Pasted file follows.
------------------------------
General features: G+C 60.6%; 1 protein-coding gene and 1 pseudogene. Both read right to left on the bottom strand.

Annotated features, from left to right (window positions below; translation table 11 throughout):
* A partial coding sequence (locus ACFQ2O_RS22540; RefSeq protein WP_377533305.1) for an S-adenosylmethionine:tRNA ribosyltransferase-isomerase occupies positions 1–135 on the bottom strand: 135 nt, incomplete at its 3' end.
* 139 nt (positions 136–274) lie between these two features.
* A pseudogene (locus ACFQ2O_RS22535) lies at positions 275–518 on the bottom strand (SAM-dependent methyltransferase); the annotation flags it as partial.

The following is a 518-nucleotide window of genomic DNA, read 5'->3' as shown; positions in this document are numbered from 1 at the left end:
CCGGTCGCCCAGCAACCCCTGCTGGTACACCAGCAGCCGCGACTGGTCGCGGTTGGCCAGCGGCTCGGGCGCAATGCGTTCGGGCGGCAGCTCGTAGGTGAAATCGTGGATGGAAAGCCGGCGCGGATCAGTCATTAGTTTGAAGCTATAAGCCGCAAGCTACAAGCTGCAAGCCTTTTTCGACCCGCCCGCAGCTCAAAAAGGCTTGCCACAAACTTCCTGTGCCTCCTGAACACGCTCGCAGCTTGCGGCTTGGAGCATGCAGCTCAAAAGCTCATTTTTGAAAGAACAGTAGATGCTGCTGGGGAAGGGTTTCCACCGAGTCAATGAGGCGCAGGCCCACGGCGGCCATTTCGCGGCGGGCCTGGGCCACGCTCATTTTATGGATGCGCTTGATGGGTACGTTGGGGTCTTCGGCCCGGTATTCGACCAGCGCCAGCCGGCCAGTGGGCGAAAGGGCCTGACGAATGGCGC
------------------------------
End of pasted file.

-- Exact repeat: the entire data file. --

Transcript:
General features: G+C 60.6%; 1 protein-coding gene and 1 pseudogene. Both read right to left on the bottom strand.

Annotated features, from left to right (window positions below; translation table 11 throughout):
* A partial coding sequence (locus ACFQ2O_RS22540; RefSeq protein WP_377533305.1) for an S-adenosylmethionine:tRNA ribosyltransferase-isomerase occupies positions 1–135 on the bottom strand: 135 nt, incomplete at its 3' end.
* 139 nt (positions 136–274) lie between these two features.
* A pseudogene (locus ACFQ2O_RS22535) lies at positions 275–518 on the bottom strand (SAM-dependent methyltransferase); the annotation flags it as partial.

The following is a 518-nucleotide window of genomic DNA, read 5'->3' as shown; positions in this document are numbered from 1 at the left end:
CCGGTCGCCCAGCAACCCCTGCTGGTACACCAGCAGCCGCGACTGGTCGCGGTTGGCCAGCGGCTCGGGCGCAATGCGTTCGGGCGGCAGCTCGTAGGTGAAATCGTGGATGGAAAGCCGGCGCGGATCAGTCATTAGTTTGAAGCTATAAGCCGCAAGCTACAAGCTGCAAGCCTTTTTCGACCCGCCCGCAGCTCAAAAAGGCTTGCCACAAACTTCCTGTGCCTCCTGAACACGCTCGCAGCTTGCGGCTTGGAGCATGCAGCTCAAAAGCTCATTTTTGAAAGAACAGTAGATGCTGCTGGGGAAGGGTTTCCACCGAGTCAATGAGGCGCAGGCCCACGGCGGCCATTTCGCGGCGGGCCTGGGCCACGCTCATTTTATGGATGCGCTTGATGGGTACGTTGGGGTCTTCGGCCCGGTATTCGACCAGCGCCAGCCGGCCAGTGGGCGAAAGGGCCTGACGAATGGCGC